Saturday, April 18, 2015

More 100 Greatest Marvels


Here's another Marvel collection that I picked up for collage purposes. This is much better than the last one I tried (#9-6). Like that paperback, this one contains four "classic" reprint stories, meant to countdown the best issues ever. So in here we get #25-22.

First up is Uncanny X-Men #141, the often reprinted "Days of Future Past" opening number. It's the end of 1980 and the height of the John Byrne/Chris Claremont run of issues. Everyone probably knows the story now, which has the newly introduced Kitty Pryde possessed by her future self. There's a terrible apocalyptic timeline to be prevented, all hinging around the assassination of the apparently popular Senator Robert Kelly by, um, The Brotherhood of Evil Mutants.

This is fairly ridiculous stuff, but John Byrne's art really sells the "reality" of the piece. Even a bus being drawn by a team of horses seems somehow plausible as part of the future run-down environment. On the whole, Byrne's realism tends to keep Claremont's wordiness at bay, though there are a few purple prose filled captions. He also goes too far in having Professor X feel sorry for Senator Kelly. Byrne makes it pretty clear in the session scenes that the presidential hopeful is a slimy demagogue; forgiving the choice to sell a politic of fear undermines the X-Men's moral mission and shows Xavier to be a stereotypical knee-jerk liberal.

The second story is a reprint of Fantastic Four #48, "The Coming of Galactus!" Much like the Byrne/Claremont pairing, at this point Stan Lee's wordiness has been toned back a bit, letting Jack Kirby's storytelling shine. It's quite amazing to see the leap of quality between this and the earlier Marvel issues. Using a simple six-panel layout, Kirby crams in much more storytelling and visual invention than we get in today's wimpy computer-edited comics. And what IS that on the penultimate collage page, some weird combo of hair drier/vacuum cleaner/space ship that Galactus drives around? The apocalypse is here, and it's drawn by Kirby.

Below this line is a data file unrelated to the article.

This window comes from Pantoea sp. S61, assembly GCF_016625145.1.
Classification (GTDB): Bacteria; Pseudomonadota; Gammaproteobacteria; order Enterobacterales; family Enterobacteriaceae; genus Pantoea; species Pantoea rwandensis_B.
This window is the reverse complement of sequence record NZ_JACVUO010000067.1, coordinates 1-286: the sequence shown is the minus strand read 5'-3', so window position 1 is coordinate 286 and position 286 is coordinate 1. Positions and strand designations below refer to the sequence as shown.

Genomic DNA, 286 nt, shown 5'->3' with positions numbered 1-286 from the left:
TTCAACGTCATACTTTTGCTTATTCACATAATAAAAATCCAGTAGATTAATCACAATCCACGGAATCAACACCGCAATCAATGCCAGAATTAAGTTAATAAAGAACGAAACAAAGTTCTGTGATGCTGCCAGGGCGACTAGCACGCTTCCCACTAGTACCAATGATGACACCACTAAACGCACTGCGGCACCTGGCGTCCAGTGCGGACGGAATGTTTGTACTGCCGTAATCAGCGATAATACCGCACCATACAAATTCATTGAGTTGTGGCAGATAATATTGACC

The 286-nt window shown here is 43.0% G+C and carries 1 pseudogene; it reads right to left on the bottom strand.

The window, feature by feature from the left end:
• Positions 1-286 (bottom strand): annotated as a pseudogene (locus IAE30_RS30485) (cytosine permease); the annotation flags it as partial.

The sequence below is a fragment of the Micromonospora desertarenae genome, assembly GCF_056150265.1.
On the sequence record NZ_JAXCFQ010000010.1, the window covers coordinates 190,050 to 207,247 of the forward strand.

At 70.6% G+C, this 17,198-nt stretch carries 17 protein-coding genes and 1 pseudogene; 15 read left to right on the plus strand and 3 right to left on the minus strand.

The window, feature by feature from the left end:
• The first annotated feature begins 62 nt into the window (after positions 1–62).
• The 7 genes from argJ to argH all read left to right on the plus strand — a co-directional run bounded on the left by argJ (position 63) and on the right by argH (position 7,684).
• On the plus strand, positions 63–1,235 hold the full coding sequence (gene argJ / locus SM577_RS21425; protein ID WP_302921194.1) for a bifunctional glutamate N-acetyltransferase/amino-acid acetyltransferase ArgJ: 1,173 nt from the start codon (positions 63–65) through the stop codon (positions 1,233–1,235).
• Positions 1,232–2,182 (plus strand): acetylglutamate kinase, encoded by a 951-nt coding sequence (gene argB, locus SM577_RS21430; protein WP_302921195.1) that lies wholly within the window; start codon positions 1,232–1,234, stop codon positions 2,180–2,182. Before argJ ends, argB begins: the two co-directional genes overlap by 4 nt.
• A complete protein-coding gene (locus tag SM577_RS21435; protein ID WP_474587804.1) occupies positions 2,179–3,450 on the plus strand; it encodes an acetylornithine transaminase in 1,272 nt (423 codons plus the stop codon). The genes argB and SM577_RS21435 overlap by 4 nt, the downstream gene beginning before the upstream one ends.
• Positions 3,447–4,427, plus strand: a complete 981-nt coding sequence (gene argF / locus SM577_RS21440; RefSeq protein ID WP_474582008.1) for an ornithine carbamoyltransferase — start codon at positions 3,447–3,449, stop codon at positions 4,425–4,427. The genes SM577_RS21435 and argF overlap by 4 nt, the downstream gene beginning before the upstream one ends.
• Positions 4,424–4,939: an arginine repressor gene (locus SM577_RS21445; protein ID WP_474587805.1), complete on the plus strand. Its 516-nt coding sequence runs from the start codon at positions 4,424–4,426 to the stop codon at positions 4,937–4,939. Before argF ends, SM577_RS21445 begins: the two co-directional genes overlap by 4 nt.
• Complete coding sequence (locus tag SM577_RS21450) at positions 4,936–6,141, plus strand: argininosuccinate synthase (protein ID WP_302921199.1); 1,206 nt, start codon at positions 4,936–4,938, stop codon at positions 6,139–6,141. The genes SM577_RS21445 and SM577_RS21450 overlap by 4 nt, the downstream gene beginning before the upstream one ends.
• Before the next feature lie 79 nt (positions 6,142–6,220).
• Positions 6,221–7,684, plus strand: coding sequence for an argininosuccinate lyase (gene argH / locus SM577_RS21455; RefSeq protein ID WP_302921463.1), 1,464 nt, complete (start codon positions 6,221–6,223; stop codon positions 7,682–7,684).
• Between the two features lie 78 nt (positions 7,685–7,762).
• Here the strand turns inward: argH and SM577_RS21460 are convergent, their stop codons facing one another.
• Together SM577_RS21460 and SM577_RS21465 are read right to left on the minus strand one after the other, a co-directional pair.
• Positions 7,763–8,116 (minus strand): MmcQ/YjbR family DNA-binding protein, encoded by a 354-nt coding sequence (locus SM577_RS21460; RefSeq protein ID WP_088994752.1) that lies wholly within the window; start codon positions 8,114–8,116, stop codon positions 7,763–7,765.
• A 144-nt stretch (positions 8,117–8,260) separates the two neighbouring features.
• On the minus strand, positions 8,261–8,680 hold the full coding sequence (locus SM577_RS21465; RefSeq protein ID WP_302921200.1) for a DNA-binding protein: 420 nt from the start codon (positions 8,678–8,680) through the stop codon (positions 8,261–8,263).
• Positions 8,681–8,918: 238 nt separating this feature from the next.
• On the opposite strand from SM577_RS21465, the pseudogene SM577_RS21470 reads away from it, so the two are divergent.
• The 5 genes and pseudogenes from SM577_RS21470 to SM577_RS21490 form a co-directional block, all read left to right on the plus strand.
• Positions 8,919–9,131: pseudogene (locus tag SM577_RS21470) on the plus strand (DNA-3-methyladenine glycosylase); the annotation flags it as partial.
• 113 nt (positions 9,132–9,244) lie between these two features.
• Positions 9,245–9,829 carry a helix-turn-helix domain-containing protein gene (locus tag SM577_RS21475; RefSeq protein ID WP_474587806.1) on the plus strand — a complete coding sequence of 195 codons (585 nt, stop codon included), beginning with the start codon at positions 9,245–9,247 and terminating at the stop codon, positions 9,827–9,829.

We also get a reprint of Amazing Spider-Man #1, with two stories by Steve Ditko and Stan Lee. The first, presented in the usual six-panel grid, gives us the prototypical Peter Parker story in which he does a great deed and instead of receiving adulation, is hounded by the public. For the third part, where he's tricked by The Chameleon into taking the fall for a crime, Ditko crams everything into a modern nine-panel grid. It's curious, and makes one wonder whether this is a response to having less room on a deadline, or a change of format for a story with less drama and more action. While not as good as the FF story, it's all a lot of fun. There's something particularly adorable about that way Ditko draws a loving Aunt May happily pawning her jewels to keep from losing her house.

The last entry is the Frank Miller drawn and written Daredevil #181. I know a lot of people hold these Miller issues up as some sort of high watermark of comic book culture, but to me this just looks like an amateur artist barely squeaking by. His human figures have poor anatomy, perspective is out of whack in many panels, and there's a barely recognizable helicopter. It reminds me of Rob Leifeld's later work on The X-Men. He does know how to hide his illustrative flaws, using a lot of dramatic shadows and tiny panel tiers, but there's no getting around the awful tough guy dialogue. This is told from a slightly mad villain's point-of-view, so it may be meant as parody, but there's no sign of that in the artwork. The story actually climaxes with a fairly pornographic panel of Electra being skewered and lifted into the air. The whole sequence screams of "look at me!" and while showing the importance of the event, fails to portray the supposed emotional impact of tragedy. A failure of an issue, but an interesting one.

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